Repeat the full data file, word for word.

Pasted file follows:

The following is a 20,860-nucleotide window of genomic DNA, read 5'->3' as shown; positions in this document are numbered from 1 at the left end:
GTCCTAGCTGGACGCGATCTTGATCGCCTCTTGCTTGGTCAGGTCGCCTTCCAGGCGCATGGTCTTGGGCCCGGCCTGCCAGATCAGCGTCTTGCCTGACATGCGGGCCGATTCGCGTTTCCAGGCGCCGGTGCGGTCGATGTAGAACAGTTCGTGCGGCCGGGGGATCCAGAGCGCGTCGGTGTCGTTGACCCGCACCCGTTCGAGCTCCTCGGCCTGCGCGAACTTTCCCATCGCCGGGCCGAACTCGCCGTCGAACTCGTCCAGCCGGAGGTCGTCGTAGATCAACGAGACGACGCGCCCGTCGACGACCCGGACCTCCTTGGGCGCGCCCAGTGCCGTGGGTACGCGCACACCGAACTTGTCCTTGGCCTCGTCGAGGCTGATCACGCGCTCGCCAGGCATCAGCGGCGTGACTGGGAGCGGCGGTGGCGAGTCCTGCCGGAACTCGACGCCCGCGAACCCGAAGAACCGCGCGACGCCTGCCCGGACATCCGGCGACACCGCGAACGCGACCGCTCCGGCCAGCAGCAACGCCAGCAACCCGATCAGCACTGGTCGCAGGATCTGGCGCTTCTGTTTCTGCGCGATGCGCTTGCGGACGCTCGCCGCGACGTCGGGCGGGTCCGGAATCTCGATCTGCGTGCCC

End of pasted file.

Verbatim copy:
The following is a 20,860-nucleotide window of genomic DNA, read 5'->3' as shown; positions in this document are numbered from 1 at the left end:
GTCCTAGCTGGACGCGATCTTGATCGCCTCTTGCTTGGTCAGGTCGCCTTCCAGGCGCATGGTCTTGGGCCCGGCCTGCCAGATCAGCGTCTTGCCTGACATGCGGGCCGATTCGCGTTTCCAGGCGCCGGTGCGGTCGATGTAGAACAGTTCGTGCGGCCGGGGGATCCAGAGCGCGTCGGTGTCGTTGACCCGCACCCGTTCGAGCTCCTCGGCCTGCGCGAACTTTCCCATCGCCGGGCCGAACTCGCCGTCGAACTCGTCCAGCCGGAGGTCGTCGTAGATCAACGAGACGACGCGCCCGTCGACGACCCGGACCTCCTTGGGCGCGCCCAGTGCCGTGGGTACGCGCACACCGAACTTGTCCTTGGCCTCGTCGAGGCTGATCACGCGCTCGCCAGGCATCAGCGGCGTGACTGGGAGCGGCGGTGGCGAGTCCTGCCGGAACTCGACGCCCGCGAACCCGAAGAACCGCGCGACGCCTGCCCGGACATCCGGCGACACCGCGAACGCGACCGCTCCGGCCAGCAGCAACGCCAGCAACCCGATCAGCACTGGTCGCAGGATCTGGCGCTTCTGTTTCTGCGCGATGCGCTTGCGGACGCTCGCCGCGACGTCGGGCGGGTCCGGAATCTCGATCTGCGTGCCC